While these poor people are caught in a state of anguish and foreboding, the administrative machine continues to roll on. The Prefect praises his subordinates, even though the "yield" of the arrests is less than half of the given objectives, whether due to a lack of zeal on the part of those carrying out the orders and because many Jews managed to hide, facts which don't fail to be castigated by the collaborationist press. The Red Cross, requisitioned medical personnel, locksmiths, catering suppliers, wholesale grocers, transport firms, notably that of the Chief of the Militia, Joseph Darnand, all present their bills for payment. A delegation of credits to the amount of 185, 000 francs is addressed to Vichy. On 30th. August a telephone tapping report adds to the overwhelming state of affairs: "hygienic buckets are to be purchased as soon as possible as they will be placed in goods wagons and won't be allowed out." Nevertheless, on this manure a few flowers do grow. Already on 27 August the General Information Services attest that the majority of the local population has been profoundly shocked by this operation. A fervent supporter of Maréchal Pétain wrote to the Prefect urging him to free the Jewish prisoners. Doctor Georges MAZET, whose practice was situated at Nr. 4, rue d'Angleterre, multiplied the number of medical certificates in the hope of enabling some of his patients to avoid a fateful destiny. Both the pastoral letter of 23 August written by Mgr. SALIÉGE of Toulouse as well as a declaration made by Cardinal GERLIER on 6 September condemn the razzias, and start provoking an increasing echo which troubles the prefect. "Jews are men, Jews are women (...) it's not just anything and everything that can be permitted against them, against these men, against these women, against these fathers and mothers of families. They are all part of the human race. They are all our brothers like many others. A Christian can't forget that." But, whatever the spiritual elevation and the moral resistance, the relentless machinery continues to grind on, charged by the driving force of the lowest instincts. The terrible antisemitic frenzy of informers and collaborators enable the police to proceed with a further fifty or so arrests in clinics, hotel basements or in farms in surrounding areas. For now, it is necessary to eliminate this "concentration of Israelites" and hand them over to the Nazis. On 31 August a decree from the State Coucillor, the regional Prefect: "requires the S.N.C.F. (French State Railways) to provide transport between Nice and Le Bourget-Drancy consisting of four passenger wagons, 24 covered goods wagons, for a special train divided as follows: escort, 153; men, 274; women, 281; children under the age of ten, 5."

A few moments before the departure from the St.Roch train station (in Nice) the authorities inform parents that they may leave their children aged under eighteen. They simply have to sign a piece of paper. Can one imagine what pangs of emotions these parents must have suffered, not knowing where they were going, even if an official report issued by the General Information Services had attributed "Anglo-French propaganda as being the cause of a rumour about deportation to Poland"?. As far as her daughter can recall, Anna didn't hesitate long. She told her: "You must find your brother". Lisette grasped onto her mother's legs. It took three police officers to separate the two of them amidst cries and tears. Anna saved her child from certain death and she, herself, went on to her destiny.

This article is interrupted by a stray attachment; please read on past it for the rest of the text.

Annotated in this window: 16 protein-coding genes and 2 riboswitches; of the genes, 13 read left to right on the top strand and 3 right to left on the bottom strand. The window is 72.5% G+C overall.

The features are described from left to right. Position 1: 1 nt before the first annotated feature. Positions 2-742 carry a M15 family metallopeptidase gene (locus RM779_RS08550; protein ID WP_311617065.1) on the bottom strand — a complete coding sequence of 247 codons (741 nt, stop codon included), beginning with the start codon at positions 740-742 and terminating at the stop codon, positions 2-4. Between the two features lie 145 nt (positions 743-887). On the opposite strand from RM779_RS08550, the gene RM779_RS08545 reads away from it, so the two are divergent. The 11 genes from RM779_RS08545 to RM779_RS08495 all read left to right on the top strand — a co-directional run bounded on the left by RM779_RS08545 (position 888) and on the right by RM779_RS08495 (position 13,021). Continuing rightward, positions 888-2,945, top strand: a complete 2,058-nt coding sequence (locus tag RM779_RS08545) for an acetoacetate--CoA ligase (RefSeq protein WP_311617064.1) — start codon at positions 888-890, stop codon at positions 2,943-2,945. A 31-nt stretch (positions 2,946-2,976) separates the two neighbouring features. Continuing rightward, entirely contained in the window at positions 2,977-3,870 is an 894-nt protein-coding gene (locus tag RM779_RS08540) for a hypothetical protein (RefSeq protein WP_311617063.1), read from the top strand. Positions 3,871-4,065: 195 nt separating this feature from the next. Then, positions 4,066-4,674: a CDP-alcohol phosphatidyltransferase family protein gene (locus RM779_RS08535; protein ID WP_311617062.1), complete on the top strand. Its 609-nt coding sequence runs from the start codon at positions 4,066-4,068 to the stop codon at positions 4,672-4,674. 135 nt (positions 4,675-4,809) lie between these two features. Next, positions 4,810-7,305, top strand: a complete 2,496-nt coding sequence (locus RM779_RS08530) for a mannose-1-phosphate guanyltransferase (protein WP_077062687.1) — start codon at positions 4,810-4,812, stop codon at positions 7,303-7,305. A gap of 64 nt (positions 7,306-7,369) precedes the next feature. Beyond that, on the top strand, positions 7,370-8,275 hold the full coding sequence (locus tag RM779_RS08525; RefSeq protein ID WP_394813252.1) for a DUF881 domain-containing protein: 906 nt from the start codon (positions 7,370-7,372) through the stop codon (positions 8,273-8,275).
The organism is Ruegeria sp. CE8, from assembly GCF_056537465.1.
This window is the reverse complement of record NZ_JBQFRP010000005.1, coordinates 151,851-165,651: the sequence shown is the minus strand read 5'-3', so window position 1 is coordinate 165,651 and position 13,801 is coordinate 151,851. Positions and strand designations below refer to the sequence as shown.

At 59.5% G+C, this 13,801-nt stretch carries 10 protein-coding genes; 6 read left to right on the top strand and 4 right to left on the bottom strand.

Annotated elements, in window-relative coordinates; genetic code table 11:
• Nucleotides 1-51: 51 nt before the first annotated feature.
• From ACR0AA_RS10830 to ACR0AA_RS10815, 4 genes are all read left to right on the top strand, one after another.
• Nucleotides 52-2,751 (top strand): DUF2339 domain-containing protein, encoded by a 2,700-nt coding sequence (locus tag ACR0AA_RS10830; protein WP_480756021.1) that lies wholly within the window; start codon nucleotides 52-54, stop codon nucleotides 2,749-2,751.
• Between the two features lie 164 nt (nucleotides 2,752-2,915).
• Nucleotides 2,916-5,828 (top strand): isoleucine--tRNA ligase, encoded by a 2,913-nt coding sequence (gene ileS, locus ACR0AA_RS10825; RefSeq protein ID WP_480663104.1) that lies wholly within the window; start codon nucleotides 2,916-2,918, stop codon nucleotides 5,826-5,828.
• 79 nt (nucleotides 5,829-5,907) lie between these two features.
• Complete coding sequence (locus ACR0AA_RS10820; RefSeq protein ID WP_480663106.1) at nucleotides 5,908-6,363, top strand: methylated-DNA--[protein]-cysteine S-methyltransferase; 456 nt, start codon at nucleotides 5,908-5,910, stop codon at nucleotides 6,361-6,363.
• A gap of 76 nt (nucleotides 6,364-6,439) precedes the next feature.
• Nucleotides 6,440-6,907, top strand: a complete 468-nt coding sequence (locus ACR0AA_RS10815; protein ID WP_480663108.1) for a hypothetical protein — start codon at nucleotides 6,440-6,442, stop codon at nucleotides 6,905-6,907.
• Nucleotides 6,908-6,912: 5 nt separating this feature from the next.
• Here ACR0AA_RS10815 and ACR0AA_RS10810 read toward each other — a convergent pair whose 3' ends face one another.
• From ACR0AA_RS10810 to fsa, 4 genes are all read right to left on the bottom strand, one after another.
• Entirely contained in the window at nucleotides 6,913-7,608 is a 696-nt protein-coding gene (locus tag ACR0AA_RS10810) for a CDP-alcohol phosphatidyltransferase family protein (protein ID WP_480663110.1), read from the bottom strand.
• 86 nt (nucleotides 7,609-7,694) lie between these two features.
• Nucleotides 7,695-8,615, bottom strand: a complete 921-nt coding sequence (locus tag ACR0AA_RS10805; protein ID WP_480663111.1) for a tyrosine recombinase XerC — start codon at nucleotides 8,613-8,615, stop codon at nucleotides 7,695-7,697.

At 5.45 on 31 August the train starts moving. At the La Blancarde station, near Marseille, an eye-witness account describes: "32 wagons of which 29 are goods wagons, set up in the most basic fashion, and 3 third-class wagons. 30 deportees in each wagon, guarded by armed police officers, women and men separated. Medical services provided in a regular type of train compartment by 3 Red Cross nurses, who were in a state of despair ... (...). During halts at stations on the way the doors and any windows of the wagons are opened ... The faces are pitiful to see and the stench is ghastly. The unfortunate souls throw themselves onto our water and provisions ... but not a cry, not a complaint to be heard. Their countenances alone are tense and ravaged, their eyes filled with tears testifying to the suffering endured ... one woman wants to toss her child out of the door to us, entrusting it to our care." The convoy makes a stop at Chalon-sur-Saône at 21.50. The bureaucracy had made arrangements, by means of a telegram sent on 26 August from Vichy, that the hygienic buckets and bowls were to remain in the Free Zone. The train arrived at Drancy on 1 September at 7.05. Anna was placed on convoy Nr. 27 for Auschwitz on 2 September. Her name appears on the listing of those being transferred. On 5 March 1996, Lisette FALL-BIRET LEVY submits a Page of Testimony to the memorial of Yad Vashem in Jerusalem for Anna, née SELIGMANN. On that day she must have reverted once more to being that helpless little girl who wept in the Caserne Auvare on the afternoon of the 30 August 1942."

Possibly also viewable - at least in parts - here:

Un homme en guerre - Hervé Gaymard - Google Books


21 April 2022

Having just reached a halfway mark - 276 individuals of the 552 listed as deportees following the "rafles d'août" -
this seems a good time to add a few notes.

It is proving particularly challenging to identify these people. In both the very basic initial lists prepared at departure from Nice to Drancy and the otherwise extremely valuable more detailed lists in the Memorial de la Shoah database, often the names are misspelled - sometimes so unrecognisably that it is (almost) impossible to match them with any appearing in other archives, Jewish IKG town records, Holocaust victim lists, etc.

In addition, unfortunately, relatively frequently, there are no details of date and/or place of birth for many of them.

In occasional cases such information can be gleaned from precise and accurate data offered by Yad Vashem Pages of Testimony - especially the personal ones submitted by close or far members of the family, friends, colleagues, even simply caring neighbours (though there can be errors here too).

The aim was/is not only to identify the "names on the lists" but to attempt to attach them to their respective families, inevitably involving further laborious and time-consuming research. Luckily this was achievable in many instances but where it was not, a separate branch was set up in the hope that some day someone might manage to connect this with the big tree ...

THANKS to all those managers of profiles who granted the request to attach a person to this project. Out of many dozens, only one so far has not responded positively despite repeated appeals:

Hans Philipp

Should be added here ... and hope remains that he will be eventually remembered amongst the others who suffered this fate ...